How to Do Team-Based Goal Setting for Your One Page Strategy Plan

If you and I were to meet in a coffee shop, we could set your company goals in about 15 minutes.  All of them, long term, five year, and one year.  And you would go back to your business and discover that they’ve had no effect on the team.  Like winking in the dark, you may feel like you’ve done something, but if no one notices, there’s been no communication.

People embrace what they help create.

In this article, I will teach you how to set team goals for your one page strategy plan.  Once you’ve involved the team, the entire business moves into a higher gear.  Here’s the simple process to develop team-based goals:

  1. Involve no more than 12 people
  2. Ask them to write up to four goals
  3. Write all of the goals on a flipchart
  4. Ask the team to vote on them
  5. Debate the results
  6. Finalize your goals

Involve no more than 12 people

There’s a people law called ‘the law of 9’ which states that, when more than 9 people are in a room, effectiveness of debate and discussion goes down.

When more than 9 people are in a room, participants begin to feel that they are giving a speech rather than having unfiltered dialogue.  This depends on how well participants know each other, and how much trust exists in the room.

Ideally though, you want a smaller group that represents the key stakeholders on the busienss to debate the goals.

Ask them to write up to four goals

Now you ask the group this question:

If you were CEO, what would be your goals for the next year (or five years, or 90 days, or whatever time period you are setting goals for).

Emphasize that they aren’t setting goals just for their department or their role, but for the entire organization.

Give them a few minutes to think through their goals, but ask them to work on them individually, not in groups.  You want to know what people are really thinking.

Write all of the goals on a flipchart

Once everyone has come up with their four company goals, ask each person to share one.  Write it up on the flipchart, and number them in sequence.

Then move on to the next person and ask them to give you just one, and then on to the next person.  Once you’ve gone around the circle once, start again and ask each person to give you another one of their goals.

Repeat this process until everyone’s goals are listed and numbered on the flipchart.

The reason you don’t ask the first person for their entire list is that they will take many other people’s ideas, and others won’t have a chance to participate.  Asking for one goal only, per person, helps keep the group interested, and ensures maximum participation.

Ask the team to vote on them

Now, give each person four votes.  Ask them to decide which of the listed goals make their ‘top four’ list.  Don’t let them stand up in front of the flip chart and examine other people’s votes before making their decision.  Everyone must decide before the voting begins, and everyone must write down their choices.  No ‘strategic voting’ allowed.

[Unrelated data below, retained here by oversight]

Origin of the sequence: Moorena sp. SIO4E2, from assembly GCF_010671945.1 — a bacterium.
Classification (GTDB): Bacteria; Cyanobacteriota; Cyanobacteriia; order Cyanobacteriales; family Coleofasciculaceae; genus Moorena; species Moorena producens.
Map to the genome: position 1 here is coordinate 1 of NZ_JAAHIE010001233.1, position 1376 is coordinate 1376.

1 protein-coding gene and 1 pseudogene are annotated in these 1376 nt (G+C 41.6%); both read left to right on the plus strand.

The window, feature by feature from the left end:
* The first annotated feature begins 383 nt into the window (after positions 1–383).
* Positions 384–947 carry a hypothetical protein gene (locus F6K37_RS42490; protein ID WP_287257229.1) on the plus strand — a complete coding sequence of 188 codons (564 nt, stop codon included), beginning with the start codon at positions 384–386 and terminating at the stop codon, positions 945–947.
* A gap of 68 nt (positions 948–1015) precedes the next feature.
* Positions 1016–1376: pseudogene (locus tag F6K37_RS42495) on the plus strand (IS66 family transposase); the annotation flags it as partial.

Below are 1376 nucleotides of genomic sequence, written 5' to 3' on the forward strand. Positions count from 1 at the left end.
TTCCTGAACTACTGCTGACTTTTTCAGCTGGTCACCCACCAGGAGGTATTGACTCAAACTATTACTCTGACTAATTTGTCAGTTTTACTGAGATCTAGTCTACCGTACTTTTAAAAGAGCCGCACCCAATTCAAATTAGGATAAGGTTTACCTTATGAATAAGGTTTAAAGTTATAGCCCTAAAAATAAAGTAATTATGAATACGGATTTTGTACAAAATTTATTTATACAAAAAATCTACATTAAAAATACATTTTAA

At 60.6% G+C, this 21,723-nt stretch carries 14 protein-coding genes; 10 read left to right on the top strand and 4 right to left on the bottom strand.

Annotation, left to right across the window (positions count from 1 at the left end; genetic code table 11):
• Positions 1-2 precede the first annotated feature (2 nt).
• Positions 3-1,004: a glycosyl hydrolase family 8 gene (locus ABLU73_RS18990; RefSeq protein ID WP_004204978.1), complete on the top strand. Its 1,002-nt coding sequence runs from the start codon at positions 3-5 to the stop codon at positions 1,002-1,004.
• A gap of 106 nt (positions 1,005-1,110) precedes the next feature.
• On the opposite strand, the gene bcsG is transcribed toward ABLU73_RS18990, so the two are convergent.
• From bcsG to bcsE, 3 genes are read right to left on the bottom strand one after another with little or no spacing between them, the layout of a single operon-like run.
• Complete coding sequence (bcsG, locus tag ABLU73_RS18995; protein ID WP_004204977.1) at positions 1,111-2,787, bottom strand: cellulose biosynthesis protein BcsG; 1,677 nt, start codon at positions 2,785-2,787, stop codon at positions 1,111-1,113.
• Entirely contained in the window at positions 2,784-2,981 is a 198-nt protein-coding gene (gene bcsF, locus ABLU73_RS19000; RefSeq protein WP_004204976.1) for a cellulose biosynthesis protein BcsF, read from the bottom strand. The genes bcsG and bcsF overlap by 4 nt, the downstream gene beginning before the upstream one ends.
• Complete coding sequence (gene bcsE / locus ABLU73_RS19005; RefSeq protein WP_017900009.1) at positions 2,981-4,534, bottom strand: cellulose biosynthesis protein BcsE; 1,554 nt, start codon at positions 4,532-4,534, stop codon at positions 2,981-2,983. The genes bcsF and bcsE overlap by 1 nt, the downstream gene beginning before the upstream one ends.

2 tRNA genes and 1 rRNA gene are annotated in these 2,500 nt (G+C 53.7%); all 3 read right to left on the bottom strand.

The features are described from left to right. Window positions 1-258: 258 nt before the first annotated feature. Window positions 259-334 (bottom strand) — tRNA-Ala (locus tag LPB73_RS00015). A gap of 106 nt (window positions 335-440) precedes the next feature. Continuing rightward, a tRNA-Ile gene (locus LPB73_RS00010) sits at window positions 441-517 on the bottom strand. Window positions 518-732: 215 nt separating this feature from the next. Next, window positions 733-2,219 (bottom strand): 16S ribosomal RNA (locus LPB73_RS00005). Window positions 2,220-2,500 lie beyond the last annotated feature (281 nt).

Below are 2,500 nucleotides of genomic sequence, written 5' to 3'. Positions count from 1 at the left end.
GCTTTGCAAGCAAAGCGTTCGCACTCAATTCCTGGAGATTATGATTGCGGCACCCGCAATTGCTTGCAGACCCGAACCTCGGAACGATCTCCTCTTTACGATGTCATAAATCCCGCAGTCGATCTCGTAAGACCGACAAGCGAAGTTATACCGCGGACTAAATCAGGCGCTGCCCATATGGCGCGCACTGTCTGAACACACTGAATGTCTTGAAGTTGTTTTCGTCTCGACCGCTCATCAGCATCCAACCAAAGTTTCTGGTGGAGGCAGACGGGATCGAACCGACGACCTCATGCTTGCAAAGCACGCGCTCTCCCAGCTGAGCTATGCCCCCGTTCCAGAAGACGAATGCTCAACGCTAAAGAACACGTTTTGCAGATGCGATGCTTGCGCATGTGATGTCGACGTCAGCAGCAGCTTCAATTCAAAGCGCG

Once everyone has chosen their top four goals, ask them to put their checkmarks on the flipchart beside the goals of their choice.

Ask the main leader to go last, so they don’t effect other people’s choices.

Debate the results

Just because one goal is a ‘winner’ doesn’t mean it automatically becomes a main goal.  It means that now the team can have focussed debate about priorities.

Encourage unfiltered dialogue.  Ask the quiet people ‘what they aren’t saying.’  Ask people to ‘please disagree.’  Thank people for bringing up other points of view.  Have a good healthy debate before making decisions.

Finalize your goals

Now that you’ve heard every person’s opinion and debated the goals, finalize them.  Number them in order of priority.  Choose the #1 team goal and underline it in red.

This process will involve the team, and encourage commitment by everyone.

In summary:

Making goals on your own isn’t very effective.  For people to buy in to direction, they need to have a say in what it is.  Here are the keys to developing team-based goals for your one page strategic plan:

  1. Involve no more than 12 people
  2. Ask them to write up to four goals
  3. Write all of the goals on a flipchart
  4. Ask the team to vote on them
  5. Debate the results
  6. Finalize your goals

Additional resources

Thanks for reading this article on The Top 5 young leader courses.  Below are additional resources from Professional Leadership Institute, the global provider of online human resources and leadership tools

Trevor Throness is a speaker, consultant, and author of “The Power of People Skills.”  He is also co-founder and senior instructor at www.professionalleadershipinstitute.com https://www.professionalleadershipinstitute.com/

Find more about “The Power of People Skills” here: https://www.amazon.com/Power-People-Skills-Dramatically-Performance/dp/1632651068

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